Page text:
Trust Bayo vertical mouse test. Low price and RGB on board

Trust Bayo vertical mouse test.  Low price and RGB on board

The Trust brand, identified with gaming equipment, decided to try its hand at the ergonomic mouse market and this is how the Trust Bay model was created. It is available for about 135 zlotys and of course it has RGB lighting. So let’s check what the company has prepared for us, because it has prepared quite a lot of good things on paper.

Box and accessories included

Either I don’t know something, or the Trust has recently undergone a small image change, because the usually black and red packaging, of course, heralding gaming equipment, has now been replaced by white and orange. It seems more professional, but I have the overwhelming feeling that I’ve seen it somewhere (Lioncast?).

However, apart from the visual issue, a simple cardboard box with a front render, corresponding to the size of the product itself, hides a lot of good. A lot, because in addition to the mouse and papers wrapped in foil, we get a tiny 2.4 GHz USB receiver and over 80 centimeters long USB-A to USB-C cable. Unfortunately, it is only used for charging, because Trust Bayo does not support wired mode.

The most important features

  • Unknown optical sensor
  • Sensitivity on 5 levels: 800, 1200, 1600, 2000, 2400 DPI
  • Dimensions: 109 x 70 x 83 mm
  • Weight: 110 grams
  • Material: matte plastic
  • Main switches: Huano, 20 million click durability
  • Number of buttons: 5 + scroll wheel
  • Interface: wireless via 2.4 GHz USB receiver
  • Built-in rechargeable battery
  • USB refresh: 125, 250, 500 and 1000Hz
  • RGB backlight on the base
  • Warranty: 2 years

Trust Bayo tries to be cheap and “cool” at all costs, and this reflects on many important elements

The test of vertical mice, i.e. those rotated by 45 degrees so as to provide relief to the wrists while working, is always a challenge for me. It takes a few long hours to get used to these designs, during which my productivity loses a bit. I mention it for a reason, because if you are afraid of reaching for this type of mouse, having a problem with wrist pains, take it easy – you will get used to it over time.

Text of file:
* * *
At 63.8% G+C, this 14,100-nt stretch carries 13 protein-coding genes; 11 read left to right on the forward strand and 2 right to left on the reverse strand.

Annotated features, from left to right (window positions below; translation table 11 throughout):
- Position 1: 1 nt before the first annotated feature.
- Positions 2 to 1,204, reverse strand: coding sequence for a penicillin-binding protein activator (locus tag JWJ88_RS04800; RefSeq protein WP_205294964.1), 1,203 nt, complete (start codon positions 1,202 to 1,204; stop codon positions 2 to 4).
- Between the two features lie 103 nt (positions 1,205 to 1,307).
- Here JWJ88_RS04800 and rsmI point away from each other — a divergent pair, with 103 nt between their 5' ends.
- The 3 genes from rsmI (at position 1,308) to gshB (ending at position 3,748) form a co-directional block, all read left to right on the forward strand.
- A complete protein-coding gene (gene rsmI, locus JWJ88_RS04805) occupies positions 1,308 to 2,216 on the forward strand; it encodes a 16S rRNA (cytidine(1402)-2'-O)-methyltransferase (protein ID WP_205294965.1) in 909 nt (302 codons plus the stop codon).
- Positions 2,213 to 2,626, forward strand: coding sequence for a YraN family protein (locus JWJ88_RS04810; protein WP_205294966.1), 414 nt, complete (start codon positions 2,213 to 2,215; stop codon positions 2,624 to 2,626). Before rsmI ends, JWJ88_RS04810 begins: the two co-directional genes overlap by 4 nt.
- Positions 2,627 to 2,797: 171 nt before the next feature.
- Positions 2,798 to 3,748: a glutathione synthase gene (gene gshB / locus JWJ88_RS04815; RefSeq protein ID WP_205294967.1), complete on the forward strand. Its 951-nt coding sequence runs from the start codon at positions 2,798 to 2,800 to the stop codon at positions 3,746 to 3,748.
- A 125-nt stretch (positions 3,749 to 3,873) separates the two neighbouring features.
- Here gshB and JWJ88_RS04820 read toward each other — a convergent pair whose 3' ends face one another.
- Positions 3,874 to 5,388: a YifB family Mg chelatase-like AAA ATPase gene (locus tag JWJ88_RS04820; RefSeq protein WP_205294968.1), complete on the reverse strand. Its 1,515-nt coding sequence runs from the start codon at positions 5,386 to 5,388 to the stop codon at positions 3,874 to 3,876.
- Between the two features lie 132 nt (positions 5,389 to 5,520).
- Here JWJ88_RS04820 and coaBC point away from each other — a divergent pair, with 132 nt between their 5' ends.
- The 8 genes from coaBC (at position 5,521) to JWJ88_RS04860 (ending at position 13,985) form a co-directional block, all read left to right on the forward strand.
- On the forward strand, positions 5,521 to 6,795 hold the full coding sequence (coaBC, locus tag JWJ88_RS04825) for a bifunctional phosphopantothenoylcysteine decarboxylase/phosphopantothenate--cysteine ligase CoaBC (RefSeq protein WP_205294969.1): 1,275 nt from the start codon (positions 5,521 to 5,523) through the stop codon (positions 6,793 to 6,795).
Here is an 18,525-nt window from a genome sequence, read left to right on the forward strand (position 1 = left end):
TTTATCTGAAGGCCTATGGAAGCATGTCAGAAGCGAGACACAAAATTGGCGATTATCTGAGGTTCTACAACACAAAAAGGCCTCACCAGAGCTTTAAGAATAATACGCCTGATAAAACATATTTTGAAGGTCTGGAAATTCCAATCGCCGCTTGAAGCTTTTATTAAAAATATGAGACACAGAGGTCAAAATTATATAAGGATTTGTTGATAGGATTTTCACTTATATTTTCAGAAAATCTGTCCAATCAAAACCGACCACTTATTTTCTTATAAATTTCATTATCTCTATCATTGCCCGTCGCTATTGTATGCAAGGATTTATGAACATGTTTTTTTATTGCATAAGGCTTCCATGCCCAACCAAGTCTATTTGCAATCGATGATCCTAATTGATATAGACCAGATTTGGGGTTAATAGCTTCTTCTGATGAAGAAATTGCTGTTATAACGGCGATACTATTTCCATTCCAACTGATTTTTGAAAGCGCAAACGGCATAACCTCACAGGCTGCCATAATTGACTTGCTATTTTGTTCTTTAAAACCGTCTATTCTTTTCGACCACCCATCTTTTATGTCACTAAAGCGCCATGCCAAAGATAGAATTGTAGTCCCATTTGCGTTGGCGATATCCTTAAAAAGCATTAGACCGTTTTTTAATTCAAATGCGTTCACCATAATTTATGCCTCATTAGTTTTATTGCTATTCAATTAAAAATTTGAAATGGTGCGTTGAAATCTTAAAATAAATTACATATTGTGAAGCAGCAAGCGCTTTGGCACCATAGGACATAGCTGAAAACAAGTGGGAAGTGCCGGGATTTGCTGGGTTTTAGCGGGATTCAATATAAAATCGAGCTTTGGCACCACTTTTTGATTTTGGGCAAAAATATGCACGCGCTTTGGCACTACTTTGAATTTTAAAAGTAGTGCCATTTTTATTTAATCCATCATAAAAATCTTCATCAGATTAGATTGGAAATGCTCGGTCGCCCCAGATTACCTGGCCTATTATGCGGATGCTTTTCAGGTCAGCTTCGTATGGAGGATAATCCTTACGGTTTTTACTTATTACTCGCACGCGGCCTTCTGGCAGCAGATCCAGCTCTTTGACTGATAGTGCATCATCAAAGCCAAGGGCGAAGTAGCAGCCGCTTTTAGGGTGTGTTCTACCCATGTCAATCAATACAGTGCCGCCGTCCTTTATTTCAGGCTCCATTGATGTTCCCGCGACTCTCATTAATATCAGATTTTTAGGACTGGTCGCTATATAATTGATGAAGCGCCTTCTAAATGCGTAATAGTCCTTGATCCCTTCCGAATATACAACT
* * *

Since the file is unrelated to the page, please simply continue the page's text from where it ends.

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The Bayo Trust doesn’t discover America, to be honest. The manufacturer focused on the traditional shape of this type of mice, shortening the casing a bit so that my larger hand does not fit perfectly on it, because simply the fingertips “go beyond” the main buttons. This is why I am forced to bend my fingers, which is somewhat inconsistent with ergonomics. However, this is not a defect of the product, and my private problem, because smaller hands (especially feminine) will find themselves on the Trust Bayo body without any problem.

Speaking of the shape, the Trust opted for a five-element housing, combining individual parts in such a terrible way that the gaps between the plastics created by it will be dreamed up long after nights for me. Especially that the plastic used, although quite pleasant to the touch, is not of the highest quality and gets dirty quickly, which is not a problem in the case of the gray material that builds the buttons. There, the material makes a much better impression and together with a modest insert on the base, it also improves the overall visual aspect of the Bayo model.

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However, it is difficult to call this mouse a work of art, but at the same time you cannot be tempted to say that it is badly designed. I understand that the flaws in its design are economical and I am not surprised at all, because Trust Bayo combines wireless mode, an unusual housing format, full mouse capabilities, a modern USB-C connector and a built-in battery. In other words, keeping the price below PLN 150, the manufacturer had to save and fell on the materials used, the production process and the optical sensor of unknown origin.